Friday, 16 September 2011
Investing for the next decade
Image from www.financelearning.co.uk
The Sunday Times recently gave a rundown on investments over the last 10 years. It does not make pleasant reading for any serious investor.
It gives the total returns over ten years as being as follows:-
Emerging Market Equities 325%
Vintage Cars 273%
High Yield and Emerging Market Bonds 175%
Corporate Bonds (High quality) 97%
Government Bonds 89%
UK Residential Property 78%
UK Equities 34%
Antique Furniture -18.3%
So what conclusions can we draw from this if we are planning an investment portfolio for the next decade?
The first clear conclusion is that equities in the developed countries of the UK, USA and Europe have completely failed to deliver any kind of acceptable returns over a long period of time. With economic outlooks and growth prospects in these countries continuing to be so poor, Luxury Hedonist fails to see how they are going to deliver over the next decade. So why do Private Banks and other portfolio strategists continue to blindly recommend that large proportions of any investment portfolio should be placed in these countries’ stock markets?
The second conclusion is that Emerging Market Equities, probably for the first time over a decade, have produced consistently good returns. Over this last decade, a shift has occurred. China, Russia, India and Brazil, the so called BRIC countries have become more developed countries, and they are creating the growth that is so lacking in Western countries.
The third conclusion is that alternative investments, once the preserve of the extremely wealthy, are here to stay and should form a decent part of any investment portfolio. So why do Private Banks and other portfolio strategists continue to place such a small allocation to these investments?
So how can we design an investment portfolio for the next decade? Luxury Hedonist would argue that it is not acceptable for Private Banks to continue to blindly recommend the same kind of portfolio that they have recommended in the past. The world is changing, and has changed already, and it is time we had some forward thinking, and forward planning to accompany that. Some radical thinking is required here.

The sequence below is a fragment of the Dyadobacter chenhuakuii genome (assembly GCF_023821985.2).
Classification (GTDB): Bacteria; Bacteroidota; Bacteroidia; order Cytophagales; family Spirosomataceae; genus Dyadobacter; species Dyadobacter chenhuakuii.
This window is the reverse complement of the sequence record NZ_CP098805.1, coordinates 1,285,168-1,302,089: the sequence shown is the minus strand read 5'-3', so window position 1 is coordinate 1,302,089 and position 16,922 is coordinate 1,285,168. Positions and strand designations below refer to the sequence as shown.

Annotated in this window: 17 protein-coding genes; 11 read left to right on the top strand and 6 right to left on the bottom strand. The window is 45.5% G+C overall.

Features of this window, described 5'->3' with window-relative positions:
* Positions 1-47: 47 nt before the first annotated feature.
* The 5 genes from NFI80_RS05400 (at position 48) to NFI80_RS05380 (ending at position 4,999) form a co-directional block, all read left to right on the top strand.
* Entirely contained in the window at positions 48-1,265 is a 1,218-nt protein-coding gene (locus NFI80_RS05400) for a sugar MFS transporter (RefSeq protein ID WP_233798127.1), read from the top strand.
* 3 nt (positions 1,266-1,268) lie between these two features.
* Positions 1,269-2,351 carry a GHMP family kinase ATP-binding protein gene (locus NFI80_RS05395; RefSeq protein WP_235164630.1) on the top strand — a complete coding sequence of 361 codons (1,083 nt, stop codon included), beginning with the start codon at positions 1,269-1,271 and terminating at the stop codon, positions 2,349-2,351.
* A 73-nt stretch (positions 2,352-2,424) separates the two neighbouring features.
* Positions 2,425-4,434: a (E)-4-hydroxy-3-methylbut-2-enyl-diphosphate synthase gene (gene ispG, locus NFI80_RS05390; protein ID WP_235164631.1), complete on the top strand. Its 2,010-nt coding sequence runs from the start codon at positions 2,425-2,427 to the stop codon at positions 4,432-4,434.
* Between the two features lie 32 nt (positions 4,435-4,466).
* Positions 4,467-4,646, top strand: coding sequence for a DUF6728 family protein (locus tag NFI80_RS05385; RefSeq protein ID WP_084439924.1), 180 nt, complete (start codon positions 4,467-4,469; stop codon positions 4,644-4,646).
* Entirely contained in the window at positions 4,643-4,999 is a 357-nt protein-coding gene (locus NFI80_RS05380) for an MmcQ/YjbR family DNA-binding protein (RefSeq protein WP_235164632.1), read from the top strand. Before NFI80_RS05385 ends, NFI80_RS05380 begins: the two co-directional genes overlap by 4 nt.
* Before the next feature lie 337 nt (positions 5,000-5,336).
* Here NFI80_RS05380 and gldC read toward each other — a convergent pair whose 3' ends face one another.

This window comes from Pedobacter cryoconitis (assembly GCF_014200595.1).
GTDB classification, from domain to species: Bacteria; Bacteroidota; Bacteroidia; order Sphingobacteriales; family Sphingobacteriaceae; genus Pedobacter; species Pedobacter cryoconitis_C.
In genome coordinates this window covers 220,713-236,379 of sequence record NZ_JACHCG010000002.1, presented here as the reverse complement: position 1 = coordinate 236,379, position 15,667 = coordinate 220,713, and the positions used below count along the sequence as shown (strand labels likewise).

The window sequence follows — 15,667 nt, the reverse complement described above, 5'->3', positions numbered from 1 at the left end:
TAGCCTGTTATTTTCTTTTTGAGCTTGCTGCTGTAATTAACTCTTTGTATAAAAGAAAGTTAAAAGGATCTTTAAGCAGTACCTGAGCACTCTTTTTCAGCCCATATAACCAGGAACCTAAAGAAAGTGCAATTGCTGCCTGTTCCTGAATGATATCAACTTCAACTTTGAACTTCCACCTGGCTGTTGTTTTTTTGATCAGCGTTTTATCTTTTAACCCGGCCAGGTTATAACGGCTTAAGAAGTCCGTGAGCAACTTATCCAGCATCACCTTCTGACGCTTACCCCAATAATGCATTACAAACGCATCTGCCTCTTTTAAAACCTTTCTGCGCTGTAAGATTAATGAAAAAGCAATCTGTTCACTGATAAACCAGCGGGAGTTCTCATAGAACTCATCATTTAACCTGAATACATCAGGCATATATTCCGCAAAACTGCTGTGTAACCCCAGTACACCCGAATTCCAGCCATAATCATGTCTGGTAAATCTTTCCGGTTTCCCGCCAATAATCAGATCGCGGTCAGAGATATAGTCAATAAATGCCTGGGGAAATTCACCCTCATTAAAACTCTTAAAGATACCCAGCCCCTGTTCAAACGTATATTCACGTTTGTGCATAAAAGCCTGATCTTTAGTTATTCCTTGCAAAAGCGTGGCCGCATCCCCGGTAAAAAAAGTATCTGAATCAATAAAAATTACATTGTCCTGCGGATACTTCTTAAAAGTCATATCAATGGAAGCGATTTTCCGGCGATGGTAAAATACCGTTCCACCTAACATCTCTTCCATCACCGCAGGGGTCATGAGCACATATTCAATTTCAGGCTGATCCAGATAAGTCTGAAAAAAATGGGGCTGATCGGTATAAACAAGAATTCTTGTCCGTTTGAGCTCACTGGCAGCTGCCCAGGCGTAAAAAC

So how would Luxury Hedonist structure an investment portfolio for the next decade?
With the growth outlook for most developed Western countries being so poor, gold should continue to form a significant part of any portfolio (10-20%). The fact that the country with the largest cash reserves in the world, China, holds only 3% of its reserves in gold should underpin the gold price over the next decade, as they move out of US Government Treasuries and purchase more gold.
The UK Private Banks still recommend between 20-30% in UK equities and similar amounts in international equities, with a smaller proportion in emerging markets. Luxury Hedonist believes that the amount allocated to Western countries as a whole, including the UK, should be small, say 15-20%, but should also include well chosen hedge funds as well private equity funds in order to try and push returns along.
The bigger proportion of the portfolio, say 30-50% should be in BRIC countries, and a lesser amount in other smaller Emerging Countries. This should be via a mixture of investing directly in the major companies’ equities and good performing funds.
Luxury Hedonist would not invest in Japan at all. I have listened patiently for more than a decade to equity strategists making a case for investing in Japan on the assumption it would become ‘good’. The time for waiting is over. Japan will not come good in my lifetime.
Luxury Hedonist would eschew Government and Corporate bonds in general over the next decade. Interest rates in most countries are at an all time low, but will rise over the next few years to deal with increasing inflation. As interest rates rise, bond prices fall, and bonds will not produce acceptable returns over the period.
Alternative investments should form a part of any serious investment portfolio these days, up to around 10-20%. However, although stamps and vintage cars have done well over the last decade, these are very specialist areas, which do not have any reputable and suitable investment vehicles for an investor to invest in at the present time.
There are however, some good wine funds around, and some companies will also manage a private portfolio of wine for a large investor, which is an excellent option.
Investing in art is also a serious option to be considered. There are one or two good art funds around, and even a company which will manage individual investment portfolios composed of art for investment. Art has also been an excellent investment over the years (see article Art as an Investment by Luxury Hedonist).
Many entrepreneurs may find it very frustrating. They have used their intelligence and application with hard work to create serious amounts of wealth. When they realize some of that wealth by selling or part selling their companies, they might have been justified in thinking they had done the hard part. However, recent evidence shows us that investing that money over long periods of time, in order to make it grow, may be just as challenging as creating the wealth in the first place!